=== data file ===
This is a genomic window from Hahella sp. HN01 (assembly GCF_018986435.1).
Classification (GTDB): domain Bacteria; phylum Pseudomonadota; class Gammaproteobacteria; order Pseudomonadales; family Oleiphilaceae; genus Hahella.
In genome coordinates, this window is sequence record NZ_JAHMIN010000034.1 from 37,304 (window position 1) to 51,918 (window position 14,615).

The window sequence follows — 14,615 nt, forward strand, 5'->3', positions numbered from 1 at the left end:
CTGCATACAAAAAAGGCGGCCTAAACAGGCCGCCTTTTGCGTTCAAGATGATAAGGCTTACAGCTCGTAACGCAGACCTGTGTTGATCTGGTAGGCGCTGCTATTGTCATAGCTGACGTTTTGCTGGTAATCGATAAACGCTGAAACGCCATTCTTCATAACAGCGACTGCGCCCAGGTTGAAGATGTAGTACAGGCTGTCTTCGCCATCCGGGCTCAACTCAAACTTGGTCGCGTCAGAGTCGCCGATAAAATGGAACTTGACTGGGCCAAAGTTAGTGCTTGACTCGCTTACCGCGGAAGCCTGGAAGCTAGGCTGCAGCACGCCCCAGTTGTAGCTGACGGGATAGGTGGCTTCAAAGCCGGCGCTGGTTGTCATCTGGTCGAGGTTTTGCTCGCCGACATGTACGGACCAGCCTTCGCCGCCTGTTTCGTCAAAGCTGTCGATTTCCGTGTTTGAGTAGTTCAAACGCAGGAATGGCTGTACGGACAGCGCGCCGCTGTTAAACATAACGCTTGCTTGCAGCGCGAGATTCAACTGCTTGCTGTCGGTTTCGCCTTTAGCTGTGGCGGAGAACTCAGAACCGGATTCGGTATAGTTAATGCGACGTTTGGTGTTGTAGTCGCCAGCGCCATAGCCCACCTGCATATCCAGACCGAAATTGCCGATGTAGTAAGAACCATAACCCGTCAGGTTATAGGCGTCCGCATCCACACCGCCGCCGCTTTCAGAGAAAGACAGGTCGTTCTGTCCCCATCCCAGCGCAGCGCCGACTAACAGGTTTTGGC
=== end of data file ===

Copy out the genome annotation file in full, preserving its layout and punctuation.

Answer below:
This is a genomic window from Hahella sp. HN01 (assembly GCF_018986435.1).
Classification (GTDB): domain Bacteria; phylum Pseudomonadota; class Gammaproteobacteria; order Pseudomonadales; family Oleiphilaceae; genus Hahella.
In genome coordinates, this window is sequence record NZ_JAHMIN010000034.1 from 37,304 (window position 1) to 51,918 (window position 14,615).

The window sequence follows — 14,615 nt, forward strand, 5'->3', positions numbered from 1 at the left end:
CTGCATACAAAAAAGGCGGCCTAAACAGGCCGCCTTTTGCGTTCAAGATGATAAGGCTTACAGCTCGTAACGCAGACCTGTGTTGATCTGGTAGGCGCTGCTATTGTCATAGCTGACGTTTTGCTGGTAATCGATAAACGCTGAAACGCCATTCTTCATAACAGCGACTGCGCCCAGGTTGAAGATGTAGTACAGGCTGTCTTCGCCATCCGGGCTCAACTCAAACTTGGTCGCGTCAGAGTCGCCGATAAAATGGAACTTGACTGGGCCAAAGTTAGTGCTTGACTCGCTTACCGCGGAAGCCTGGAAGCTAGGCTGCAGCACGCCCCAGTTGTAGCTGACGGGATAGGTGGCTTCAAAGCCGGCGCTGGTTGTCATCTGGTCGAGGTTTTGCTCGCCGACATGTACGGACCAGCCTTCGCCGCCTGTTTCGTCAAAGCTGTCGATTTCCGTGTTTGAGTAGTTCAAACGCAGGAATGGCTGTACGGACAGCGCGCCGCTGTTAAACATAACGCTTGCTTGCAGCGCGAGATTCAACTGCTTGCTGTCGGTTTCGCCTTTAGCTGTGGCGGAGAACTCAGAACCGGATTCGGTATAGTTAATGCGACGTTTGGTGTTGTAGTCGCCAGCGCCATAGCCCACCTGCATATCCAGACCGAAATTGCCGATGTAGTAAGAACCATAACCCGTCAGGTTATAGGCGTCCGCATCCACACCGCCGCCGCTTTCAGAGAAAGACAGGTCGTTCTGTCCCCATCCCAGCGCAGCGCCGACTAACAGGTTTTGGC